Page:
A Crypto Entrepreneur Is on the Lam After Dev Jailed for North Korea Trip

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Image: KIM WON JIN/AFP via Getty Images

The U.S. Department of Justice accused two European citizens of money laundering for their role in helping the North Korean government organize a cryptocurrency conference in 2019. One of the men, 30-year-old Christopher Emms, is a cryptocurrency entrepreneur with a long list of projects over the years. Both suspects are currently at large, according to DOJ. 

On Monday, the DOJ announced the indictment of Alejandro Cao De Benos, 47, a citizen of Spain, and Emms, who is a citizen of the United Kingdom. Cao De Benos and Emms allegedly planned and organized the Pyongyang Blockchain and Cryptocurrency Conference in 2019, according to the announcement. 

Because of their alleged role in organizing the conference, prosecutors are accusing them of conspiring to help the North Korean government evade U.S. government sanctions. Earlier this month, Ethereum programmer and evangelist Virgil Griffith received a sentence of five years in prison for giving a presentation at the same 2019 cryptocurrency conference. De Benos and Emms are being charged as co-conspirators with Griffith.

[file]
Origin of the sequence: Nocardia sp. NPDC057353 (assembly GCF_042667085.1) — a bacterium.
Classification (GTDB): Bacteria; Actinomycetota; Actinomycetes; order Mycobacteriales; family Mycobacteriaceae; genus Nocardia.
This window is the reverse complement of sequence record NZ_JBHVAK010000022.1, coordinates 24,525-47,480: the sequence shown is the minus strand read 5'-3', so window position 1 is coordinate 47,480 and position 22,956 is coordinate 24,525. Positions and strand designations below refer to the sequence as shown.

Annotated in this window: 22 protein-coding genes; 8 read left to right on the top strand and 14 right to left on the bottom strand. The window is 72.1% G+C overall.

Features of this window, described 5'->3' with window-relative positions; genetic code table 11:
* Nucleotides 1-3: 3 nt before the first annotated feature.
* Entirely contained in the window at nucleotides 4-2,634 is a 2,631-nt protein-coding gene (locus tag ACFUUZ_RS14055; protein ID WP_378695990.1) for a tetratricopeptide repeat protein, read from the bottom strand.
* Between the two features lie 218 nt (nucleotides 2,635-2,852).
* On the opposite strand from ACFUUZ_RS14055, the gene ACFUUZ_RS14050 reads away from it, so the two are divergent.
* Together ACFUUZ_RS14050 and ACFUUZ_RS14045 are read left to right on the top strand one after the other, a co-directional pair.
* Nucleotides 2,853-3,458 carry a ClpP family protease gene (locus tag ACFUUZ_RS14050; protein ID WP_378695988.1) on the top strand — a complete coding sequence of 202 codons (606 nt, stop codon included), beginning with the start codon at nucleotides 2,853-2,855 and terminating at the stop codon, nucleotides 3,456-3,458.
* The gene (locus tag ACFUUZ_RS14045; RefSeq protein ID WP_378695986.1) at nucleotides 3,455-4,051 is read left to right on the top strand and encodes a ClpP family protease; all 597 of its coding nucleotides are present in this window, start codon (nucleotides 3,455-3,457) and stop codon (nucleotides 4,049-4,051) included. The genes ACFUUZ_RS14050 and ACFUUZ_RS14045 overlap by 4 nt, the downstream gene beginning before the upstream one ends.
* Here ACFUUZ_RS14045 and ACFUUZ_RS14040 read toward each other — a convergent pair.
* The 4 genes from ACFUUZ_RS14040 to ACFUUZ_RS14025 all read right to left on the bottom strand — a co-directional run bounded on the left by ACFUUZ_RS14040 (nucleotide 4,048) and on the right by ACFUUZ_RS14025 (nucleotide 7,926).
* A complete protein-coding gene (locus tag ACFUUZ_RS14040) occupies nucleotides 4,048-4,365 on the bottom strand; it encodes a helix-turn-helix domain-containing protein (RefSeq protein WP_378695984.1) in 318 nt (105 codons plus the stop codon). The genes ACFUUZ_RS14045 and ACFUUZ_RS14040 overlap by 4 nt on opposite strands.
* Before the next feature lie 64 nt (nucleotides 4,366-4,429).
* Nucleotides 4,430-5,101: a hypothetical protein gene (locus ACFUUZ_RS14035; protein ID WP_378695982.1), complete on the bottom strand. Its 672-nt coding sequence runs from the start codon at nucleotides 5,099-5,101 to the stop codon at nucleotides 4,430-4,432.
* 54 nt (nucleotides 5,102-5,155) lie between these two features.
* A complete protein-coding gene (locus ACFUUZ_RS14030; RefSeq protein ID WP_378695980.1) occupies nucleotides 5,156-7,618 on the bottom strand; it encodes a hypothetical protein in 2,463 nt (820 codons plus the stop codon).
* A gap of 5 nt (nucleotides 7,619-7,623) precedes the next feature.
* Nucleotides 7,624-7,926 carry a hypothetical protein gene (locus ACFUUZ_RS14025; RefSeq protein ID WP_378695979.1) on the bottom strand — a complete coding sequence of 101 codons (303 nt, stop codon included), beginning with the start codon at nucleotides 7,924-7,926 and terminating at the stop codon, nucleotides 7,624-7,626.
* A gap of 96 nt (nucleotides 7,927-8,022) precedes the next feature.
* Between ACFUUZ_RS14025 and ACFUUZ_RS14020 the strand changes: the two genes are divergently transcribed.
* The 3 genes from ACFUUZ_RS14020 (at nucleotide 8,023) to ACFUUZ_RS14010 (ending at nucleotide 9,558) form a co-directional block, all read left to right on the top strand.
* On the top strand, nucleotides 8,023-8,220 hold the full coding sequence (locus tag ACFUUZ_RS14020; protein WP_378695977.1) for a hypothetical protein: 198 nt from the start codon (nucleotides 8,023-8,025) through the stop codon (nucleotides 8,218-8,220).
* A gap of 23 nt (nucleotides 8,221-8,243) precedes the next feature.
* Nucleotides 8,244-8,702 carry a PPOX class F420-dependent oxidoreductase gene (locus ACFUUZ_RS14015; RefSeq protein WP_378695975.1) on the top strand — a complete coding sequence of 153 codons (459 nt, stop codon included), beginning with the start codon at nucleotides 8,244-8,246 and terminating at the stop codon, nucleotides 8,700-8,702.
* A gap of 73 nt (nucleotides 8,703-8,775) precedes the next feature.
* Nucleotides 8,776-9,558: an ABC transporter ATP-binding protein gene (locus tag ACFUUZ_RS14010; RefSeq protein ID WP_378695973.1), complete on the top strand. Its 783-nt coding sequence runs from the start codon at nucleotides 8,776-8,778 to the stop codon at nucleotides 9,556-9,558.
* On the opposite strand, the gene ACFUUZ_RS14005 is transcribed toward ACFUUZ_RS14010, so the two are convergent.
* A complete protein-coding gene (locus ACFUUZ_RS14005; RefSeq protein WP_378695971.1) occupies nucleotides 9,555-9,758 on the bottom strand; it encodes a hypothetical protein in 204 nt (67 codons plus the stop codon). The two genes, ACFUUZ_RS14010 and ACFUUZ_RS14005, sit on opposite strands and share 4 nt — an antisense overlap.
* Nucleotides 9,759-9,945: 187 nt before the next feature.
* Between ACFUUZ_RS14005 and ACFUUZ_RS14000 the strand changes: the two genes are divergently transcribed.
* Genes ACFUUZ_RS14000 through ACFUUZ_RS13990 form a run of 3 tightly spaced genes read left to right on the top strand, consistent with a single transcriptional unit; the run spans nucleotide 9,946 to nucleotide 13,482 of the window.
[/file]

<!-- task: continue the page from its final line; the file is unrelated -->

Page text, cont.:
“The United States will not allow the North Korean regime to use cryptocurrency to evade global sanctions designed to thwart its goals of nuclear proliferation and regional destabilization,” Assistant Attorney General Matthew G. Olsenis is quoted as saying in the announcement. “This indictment, along with the successful prosecution of co-conspirator, Virgil Griffith, makes clear that the department will hold anyone, wherever located, accountable for conspiring with North Korea to violate U.S. sanctions.”

Emms recruited Griffith for the conference and arranged for his travel, prosecutors allege. The two together “provided instruction on how the DPRK could use blockchain and cryptocurrency technology to launder money and evade sanctions,” according to the feds. 

“Emms opened the DPRK Cryptocurrency Conference by stating that it was a ‘great honor’ to be ‘leading this delegation’ to ‘explain to you a lot about blockchain . . . and how you can use this technology here in the DPRK.’ Emms introduced Griffith as an ‘early scientist’ behind blockchain technology, which, according to Emms, made it ‘possible to transfer money across any country in the world regardless of what sanctions or any penalties that are put on any country,’” the announcement reads. 

The prosecutors included a transcript of Emms’ opening remarks at the 2019 conference in the indictment.

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Prosecutors allege that Emms and Cao De Benos, along with Griffith, continued working with North Korea even after the conference by “seeking to develop potential cryptocurrency infrastructure and equipment inside North Korea,” according to the indictment. Griffith planned a symbolic transfer of 1 ETH between South and North Korea, according to the authorities.